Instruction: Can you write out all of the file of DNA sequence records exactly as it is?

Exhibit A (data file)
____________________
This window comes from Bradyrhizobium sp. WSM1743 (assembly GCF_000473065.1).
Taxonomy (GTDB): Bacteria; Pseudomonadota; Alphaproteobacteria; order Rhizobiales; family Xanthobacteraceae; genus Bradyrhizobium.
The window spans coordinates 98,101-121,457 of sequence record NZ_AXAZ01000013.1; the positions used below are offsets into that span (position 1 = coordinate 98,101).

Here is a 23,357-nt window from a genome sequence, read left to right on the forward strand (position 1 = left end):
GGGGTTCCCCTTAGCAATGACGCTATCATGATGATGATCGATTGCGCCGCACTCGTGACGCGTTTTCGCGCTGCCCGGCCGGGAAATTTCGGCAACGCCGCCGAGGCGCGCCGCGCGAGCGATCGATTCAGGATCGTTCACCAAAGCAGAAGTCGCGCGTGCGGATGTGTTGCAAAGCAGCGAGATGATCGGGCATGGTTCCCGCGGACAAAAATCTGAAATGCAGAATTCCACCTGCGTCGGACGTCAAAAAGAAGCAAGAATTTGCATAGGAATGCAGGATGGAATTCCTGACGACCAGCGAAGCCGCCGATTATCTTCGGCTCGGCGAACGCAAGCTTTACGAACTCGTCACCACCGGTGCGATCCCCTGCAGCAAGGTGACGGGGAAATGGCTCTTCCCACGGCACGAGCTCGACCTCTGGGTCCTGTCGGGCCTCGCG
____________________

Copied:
This window comes from Bradyrhizobium sp. WSM1743 (assembly GCF_000473065.1).
Taxonomy (GTDB): Bacteria; Pseudomonadota; Alphaproteobacteria; order Rhizobiales; family Xanthobacteraceae; genus Bradyrhizobium.
The window spans coordinates 98,101-121,457 of sequence record NZ_AXAZ01000013.1; the positions used below are offsets into that span (position 1 = coordinate 98,101).

Here is a 23,357-nt window from a genome sequence, read left to right on the forward strand (position 1 = left end):
GGGGTTCCCCTTAGCAATGACGCTATCATGATGATGATCGATTGCGCCGCACTCGTGACGCGTTTTCGCGCTGCCCGGCCGGGAAATTTCGGCAACGCCGCCGAGGCGCGCCGCGCGAGCGATCGATTCAGGATCGTTCACCAAAGCAGAAGTCGCGCGTGCGGATGTGTTGCAAAGCAGCGAGATGATCGGGCATGGTTCCCGCGGACAAAAATCTGAAATGCAGAATTCCACCTGCGTCGGACGTCAAAAAGAAGCAAGAATTTGCATAGGAATGCAGGATGGAATTCCTGACGACCAGCGAAGCCGCCGATTATCTTCGGCTCGGCGAACGCAAGCTTTACGAACTCGTCACCACCGGTGCGATCCCCTGCAGCAAGGTGACGGGGAAATGGCTCTTCCCACGGCACGAGCTCGACCTCTGGGTCCTGTCGGGCCTCGCG